Donna Dee has worked on the front lines of Vancouver’s addiction epidemic for 15 years—from transition houses to trauma recovery. She has lost numerous friends to both suicide and overdose, and says the children left behind are often forgotten in the dialogue surrounding the opioid crisis.
WEEDS Presents: Homegrown artwork @barrettblasphemy March 22nd, 6-10pm! Featuring glass artists @leashglass @gibsonsglassworks @intoxicatedpineapple @redbeardglass @skullfishglass @khamiltonglass Alongside in house visual talent, music, dabs for a VERY good cause and loads of merch! This is a 19+ event #weeds #triedtestedtrue #stayhigh #cannabiscuties #cannabisculture #potculture #potart #glassblower #glassart #vancouver #britishcolumbia #sunshinecoast #glass #mixedmedia #painting #cannabis #dj #event #artshow #homegrown #canadianglass #canadianart
The Homegrown exhibition, which is slated as a spring equinox celebration of “all things local”, will feature handblown rigs from some of the country’s top glass artists and installations from Vancouver-based illustrators and designers.
Beyond highlighting art, music, and heady wares inspired by the best of B.C. bud, the event will bolster Dee’s fundraising effort, called We Care. With a goal of $10,000, Dee plans to take children who’ve lost parents to overdose or addiction to Camp Fircom on Gambier Island next spring.
“There are zero dollars allotted to children affected by the opioid crisis, not even in training teachers and caregivers how to deal with children coming into their classrooms after losing a parent,” she says to the Straight by phone.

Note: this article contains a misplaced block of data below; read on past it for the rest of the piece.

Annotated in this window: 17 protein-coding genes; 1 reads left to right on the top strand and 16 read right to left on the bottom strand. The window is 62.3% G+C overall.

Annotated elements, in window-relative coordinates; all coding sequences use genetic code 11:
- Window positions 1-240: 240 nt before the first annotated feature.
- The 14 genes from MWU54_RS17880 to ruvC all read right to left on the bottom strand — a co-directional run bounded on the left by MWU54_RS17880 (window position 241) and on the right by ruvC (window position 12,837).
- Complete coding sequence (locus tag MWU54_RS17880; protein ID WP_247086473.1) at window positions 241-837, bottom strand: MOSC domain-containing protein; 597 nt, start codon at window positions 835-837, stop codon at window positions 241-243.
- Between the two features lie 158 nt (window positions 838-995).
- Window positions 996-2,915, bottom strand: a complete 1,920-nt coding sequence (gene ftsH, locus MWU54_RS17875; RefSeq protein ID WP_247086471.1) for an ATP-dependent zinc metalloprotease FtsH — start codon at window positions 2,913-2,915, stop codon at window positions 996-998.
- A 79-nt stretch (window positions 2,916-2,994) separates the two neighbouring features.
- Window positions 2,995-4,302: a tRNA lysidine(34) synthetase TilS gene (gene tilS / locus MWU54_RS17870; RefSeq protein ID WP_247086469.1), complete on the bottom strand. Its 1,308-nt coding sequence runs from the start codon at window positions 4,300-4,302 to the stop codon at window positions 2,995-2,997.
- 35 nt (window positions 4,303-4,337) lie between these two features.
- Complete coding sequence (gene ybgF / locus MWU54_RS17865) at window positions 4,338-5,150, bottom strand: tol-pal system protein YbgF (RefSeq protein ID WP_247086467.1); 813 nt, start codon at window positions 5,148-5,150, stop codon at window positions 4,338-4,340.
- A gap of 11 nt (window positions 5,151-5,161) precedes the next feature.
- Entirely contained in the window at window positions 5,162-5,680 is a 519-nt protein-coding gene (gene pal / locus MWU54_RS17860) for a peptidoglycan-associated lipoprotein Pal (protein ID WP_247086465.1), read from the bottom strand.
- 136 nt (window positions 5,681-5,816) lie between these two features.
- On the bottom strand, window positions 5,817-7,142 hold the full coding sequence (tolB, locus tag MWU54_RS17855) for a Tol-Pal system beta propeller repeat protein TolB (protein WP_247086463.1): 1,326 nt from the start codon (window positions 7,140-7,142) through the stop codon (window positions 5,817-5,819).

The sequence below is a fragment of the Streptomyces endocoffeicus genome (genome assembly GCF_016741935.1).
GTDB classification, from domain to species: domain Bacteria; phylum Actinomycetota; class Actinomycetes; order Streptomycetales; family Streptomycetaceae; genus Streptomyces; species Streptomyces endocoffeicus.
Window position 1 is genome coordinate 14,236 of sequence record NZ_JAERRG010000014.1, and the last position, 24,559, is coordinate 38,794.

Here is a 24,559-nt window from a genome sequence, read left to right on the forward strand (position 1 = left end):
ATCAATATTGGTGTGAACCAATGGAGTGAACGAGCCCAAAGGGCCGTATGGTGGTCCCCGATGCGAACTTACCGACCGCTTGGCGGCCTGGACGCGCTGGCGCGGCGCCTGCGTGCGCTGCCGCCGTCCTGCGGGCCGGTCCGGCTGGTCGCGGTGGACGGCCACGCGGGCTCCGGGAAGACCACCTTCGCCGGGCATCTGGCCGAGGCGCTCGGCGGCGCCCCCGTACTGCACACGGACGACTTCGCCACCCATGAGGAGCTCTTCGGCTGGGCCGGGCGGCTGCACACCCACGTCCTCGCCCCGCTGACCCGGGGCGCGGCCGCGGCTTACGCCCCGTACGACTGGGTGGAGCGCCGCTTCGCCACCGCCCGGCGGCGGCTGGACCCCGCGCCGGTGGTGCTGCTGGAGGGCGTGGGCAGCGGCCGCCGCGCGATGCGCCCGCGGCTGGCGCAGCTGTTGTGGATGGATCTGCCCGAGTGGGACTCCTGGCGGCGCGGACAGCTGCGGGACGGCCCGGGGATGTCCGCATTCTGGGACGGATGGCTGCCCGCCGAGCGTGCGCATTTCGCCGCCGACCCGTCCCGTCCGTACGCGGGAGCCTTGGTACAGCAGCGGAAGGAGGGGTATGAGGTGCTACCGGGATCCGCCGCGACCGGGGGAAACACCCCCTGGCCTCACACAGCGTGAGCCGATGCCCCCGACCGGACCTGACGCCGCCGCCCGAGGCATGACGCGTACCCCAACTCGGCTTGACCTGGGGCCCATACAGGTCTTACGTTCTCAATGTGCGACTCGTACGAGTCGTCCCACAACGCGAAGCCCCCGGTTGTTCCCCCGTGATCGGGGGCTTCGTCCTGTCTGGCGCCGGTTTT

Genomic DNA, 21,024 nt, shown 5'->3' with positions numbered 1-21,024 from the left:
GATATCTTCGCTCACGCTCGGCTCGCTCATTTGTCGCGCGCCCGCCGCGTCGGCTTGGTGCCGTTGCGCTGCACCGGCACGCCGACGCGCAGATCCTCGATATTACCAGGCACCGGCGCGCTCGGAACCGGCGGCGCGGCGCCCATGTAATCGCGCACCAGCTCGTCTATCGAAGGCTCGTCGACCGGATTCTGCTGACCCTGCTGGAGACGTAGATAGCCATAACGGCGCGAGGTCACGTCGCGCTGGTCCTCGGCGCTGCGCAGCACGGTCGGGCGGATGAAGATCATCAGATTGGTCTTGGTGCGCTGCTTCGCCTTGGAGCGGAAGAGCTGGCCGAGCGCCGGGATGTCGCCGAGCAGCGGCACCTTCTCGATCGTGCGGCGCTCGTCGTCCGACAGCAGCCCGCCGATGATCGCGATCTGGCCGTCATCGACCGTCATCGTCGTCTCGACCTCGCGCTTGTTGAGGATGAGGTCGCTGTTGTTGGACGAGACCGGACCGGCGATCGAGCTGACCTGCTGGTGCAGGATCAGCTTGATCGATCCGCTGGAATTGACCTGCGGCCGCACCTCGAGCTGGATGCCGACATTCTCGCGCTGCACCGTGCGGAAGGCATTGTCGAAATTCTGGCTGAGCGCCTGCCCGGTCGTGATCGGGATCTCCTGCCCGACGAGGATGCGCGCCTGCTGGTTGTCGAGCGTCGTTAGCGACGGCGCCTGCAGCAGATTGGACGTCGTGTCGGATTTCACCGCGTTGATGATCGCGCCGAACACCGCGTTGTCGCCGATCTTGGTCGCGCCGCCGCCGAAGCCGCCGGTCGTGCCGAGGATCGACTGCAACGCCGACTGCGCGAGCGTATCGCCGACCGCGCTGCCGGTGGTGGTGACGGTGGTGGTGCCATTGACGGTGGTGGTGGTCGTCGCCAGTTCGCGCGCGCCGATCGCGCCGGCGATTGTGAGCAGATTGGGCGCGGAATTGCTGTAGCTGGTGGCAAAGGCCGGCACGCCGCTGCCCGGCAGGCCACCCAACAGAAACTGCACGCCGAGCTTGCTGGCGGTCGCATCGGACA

“I want to create a fun, safe place for these kids to go where they can laugh and smile and build relationships,” she says. The camp is a week-long getaway for 20 children ranging from eight- to 12-years-old. Dee already has five kids signed up for the program and says it won’t be difficult to find more in need.
While Dee notes there are well-funded bereavement programs available for youth in B.C., most camp initiatives focus on unpacking and addressing psychological trauma. She says for those returning to social care systems or homes lacking support, that can be a difficult process to monitor.
“A lot of these kids don’t have strong family supports and, while the grief camps do a lot of great work, to open those wounds then drop them back into their normal lives in foster care is not something I wanted to do,” says Dee. “At this camp, they can be around other kids who have experienced similar loss, and they can talk about it if they want…but it’s not the focus. The focus is on having fun.”
The exhibit is sure to be a feast for bloodshot eyes, featuring ultraviolet light paintings from Jett Black Ink, trippy digital art by Eduardo Mendoza, screen prints from Barrett Blasphemy, and more. Several of local artist Bob High’s illustrations are carrying over from a similar art show held last November, which can be seen in dispensaries around the city and in the Vansterdam Comix.
The exhibit is also a celebration of some of B.C.’s top glass blowers, highlighting work from Intoxicated Pineapple, Elisha Moussadji of Leash Glass, Gibson Glassworks, Skullfish, and Redbeard Glass. A select few will even be demonstrating their talent during the event.
Spinning a soundtrack to the evening is DJ Dare2Funk and light refreshments will be served. While the show itself is free, Weeds has promised to match proceeds raised by a cannabis extracts dab bar for We Care. Dee says donations are also welcome and can be given at the show.
The event is 19+ and runs from 6 to 10 p.m.